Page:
Gout is caused by the formation of crystals in and around joints, resulting in swelling and severe pain. Treatment can relieve symptoms and prevent further outbreaks of the condition. It is more common among men than women and once diagnosed, gout is likely to recur if left untreated.
Symptoms of gout include severe pain, tenderness and feeling hot in one or more joints. This is often accompanied by swelling and the skin of the affected area becoming red and shiny. Symptoms usually last three to ten days, after which the pain should pass. Gout is caused by a build up of uric acid in the blood, resulting in sharp crystals forming around joints.
Patients with high blood pressure, diabetes, obesity, kidney problems or relatives with the condition are more prone to developing gout. Certain foods, such as red meat, offal, seafood, red wine and alcohol may also increase the chance of a gout outbreak. Lifestyle and dietary changes are some of the most effective means of preventing gout.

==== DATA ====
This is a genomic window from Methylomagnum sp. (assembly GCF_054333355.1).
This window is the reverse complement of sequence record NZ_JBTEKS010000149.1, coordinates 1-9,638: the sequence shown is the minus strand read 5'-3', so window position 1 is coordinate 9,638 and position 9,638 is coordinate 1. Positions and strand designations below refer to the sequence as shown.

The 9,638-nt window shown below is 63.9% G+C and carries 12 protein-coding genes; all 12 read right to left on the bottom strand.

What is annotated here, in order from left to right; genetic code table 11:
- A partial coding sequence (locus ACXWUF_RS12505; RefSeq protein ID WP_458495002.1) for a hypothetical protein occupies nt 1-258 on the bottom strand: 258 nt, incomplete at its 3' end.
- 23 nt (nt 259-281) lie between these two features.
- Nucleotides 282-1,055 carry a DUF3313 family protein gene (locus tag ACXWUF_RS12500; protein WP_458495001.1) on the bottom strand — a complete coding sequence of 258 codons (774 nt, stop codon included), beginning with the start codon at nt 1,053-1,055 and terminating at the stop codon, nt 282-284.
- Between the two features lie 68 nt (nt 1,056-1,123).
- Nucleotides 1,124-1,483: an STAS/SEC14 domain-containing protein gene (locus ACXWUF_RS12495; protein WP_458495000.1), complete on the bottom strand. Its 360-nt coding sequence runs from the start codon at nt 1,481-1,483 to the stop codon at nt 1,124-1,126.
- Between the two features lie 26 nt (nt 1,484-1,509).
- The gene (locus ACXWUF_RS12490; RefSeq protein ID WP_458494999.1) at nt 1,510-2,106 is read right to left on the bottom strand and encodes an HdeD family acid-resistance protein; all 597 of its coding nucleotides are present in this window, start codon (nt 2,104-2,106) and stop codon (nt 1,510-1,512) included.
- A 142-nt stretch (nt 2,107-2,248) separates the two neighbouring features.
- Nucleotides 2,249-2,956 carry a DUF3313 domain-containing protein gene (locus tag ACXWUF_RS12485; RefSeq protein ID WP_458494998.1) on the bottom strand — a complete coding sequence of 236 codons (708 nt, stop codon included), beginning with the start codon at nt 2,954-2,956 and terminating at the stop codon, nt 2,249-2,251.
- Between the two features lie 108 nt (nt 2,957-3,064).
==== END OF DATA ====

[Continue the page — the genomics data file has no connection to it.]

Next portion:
Physicians can help reduce the symptoms of a gout flare-up and provide advice on how to minimize the chance it will reoccur. Ice packs may help alleviate painful symptoms, while prescription and over-the-counter medication can be used to lower uric acid levels and reduce the chance of future outbreaks. Drug classes often used to treat gout include non-steroidal anti-inflammatory drugs (NSAIDs) for the pain and inflammation, and anti-gout preparations such as Zyloprim (allopurinol).